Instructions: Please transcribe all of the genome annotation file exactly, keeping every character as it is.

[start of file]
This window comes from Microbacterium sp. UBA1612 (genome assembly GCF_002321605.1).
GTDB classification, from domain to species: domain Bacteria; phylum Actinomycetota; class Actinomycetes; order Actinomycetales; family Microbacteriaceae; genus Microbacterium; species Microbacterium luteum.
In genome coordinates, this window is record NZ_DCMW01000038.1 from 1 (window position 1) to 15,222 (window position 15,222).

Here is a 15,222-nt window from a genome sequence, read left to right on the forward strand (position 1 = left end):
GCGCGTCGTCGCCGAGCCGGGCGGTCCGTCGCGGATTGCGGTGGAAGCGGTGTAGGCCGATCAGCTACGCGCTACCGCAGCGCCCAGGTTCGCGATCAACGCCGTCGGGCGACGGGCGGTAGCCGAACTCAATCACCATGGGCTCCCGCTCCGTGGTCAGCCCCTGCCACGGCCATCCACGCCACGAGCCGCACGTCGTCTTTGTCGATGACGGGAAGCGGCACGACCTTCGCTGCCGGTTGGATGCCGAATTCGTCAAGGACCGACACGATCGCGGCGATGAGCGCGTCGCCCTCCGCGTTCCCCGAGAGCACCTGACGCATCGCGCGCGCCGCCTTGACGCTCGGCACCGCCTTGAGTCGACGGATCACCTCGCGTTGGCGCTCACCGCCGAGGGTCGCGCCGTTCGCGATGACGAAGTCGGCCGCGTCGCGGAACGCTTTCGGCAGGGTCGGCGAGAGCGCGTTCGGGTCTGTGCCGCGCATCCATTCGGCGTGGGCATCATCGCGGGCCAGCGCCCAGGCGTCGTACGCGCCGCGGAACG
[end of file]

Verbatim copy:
This window comes from Microbacterium sp. UBA1612 (genome assembly GCF_002321605.1).
GTDB classification, from domain to species: domain Bacteria; phylum Actinomycetota; class Actinomycetes; order Actinomycetales; family Microbacteriaceae; genus Microbacterium; species Microbacterium luteum.
In genome coordinates, this window is record NZ_DCMW01000038.1 from 1 (window position 1) to 15,222 (window position 15,222).

Here is a 15,222-nt window from a genome sequence, read left to right on the forward strand (position 1 = left end):
GCGCGTCGTCGCCGAGCCGGGCGGTCCGTCGCGGATTGCGGTGGAAGCGGTGTAGGCCGATCAGCTACGCGCTACCGCAGCGCCCAGGTTCGCGATCAACGCCGTCGGGCGACGGGCGGTAGCCGAACTCAATCACCATGGGCTCCCGCTCCGTGGTCAGCCCCTGCCACGGCCATCCACGCCACGAGCCGCACGTCGTCTTTGTCGATGACGGGAAGCGGCACGACCTTCGCTGCCGGTTGGATGCCGAATTCGTCAAGGACCGACACGATCGCGGCGATGAGCGCGTCGCCCTCCGCGTTCCCCGAGAGCACCTGACGCATCGCGCGCGCCGCCTTGACGCTCGGCACCGCCTTGAGTCGACGGATCACCTCGCGTTGGCGCTCACCGCCGAGGGTCGCGCCGTTCGCGATGACGAAGTCGGCCGCGTCGCGGAACGCTTTCGGCAGGGTCGGCGAGAGCGCGTTCGGGTCTGTGCCGCGCATCCATTCGGCGTGGGCATCATCGCGGGCCAGCGCCCAGGCGTCGTACGCGCCGCGGAACG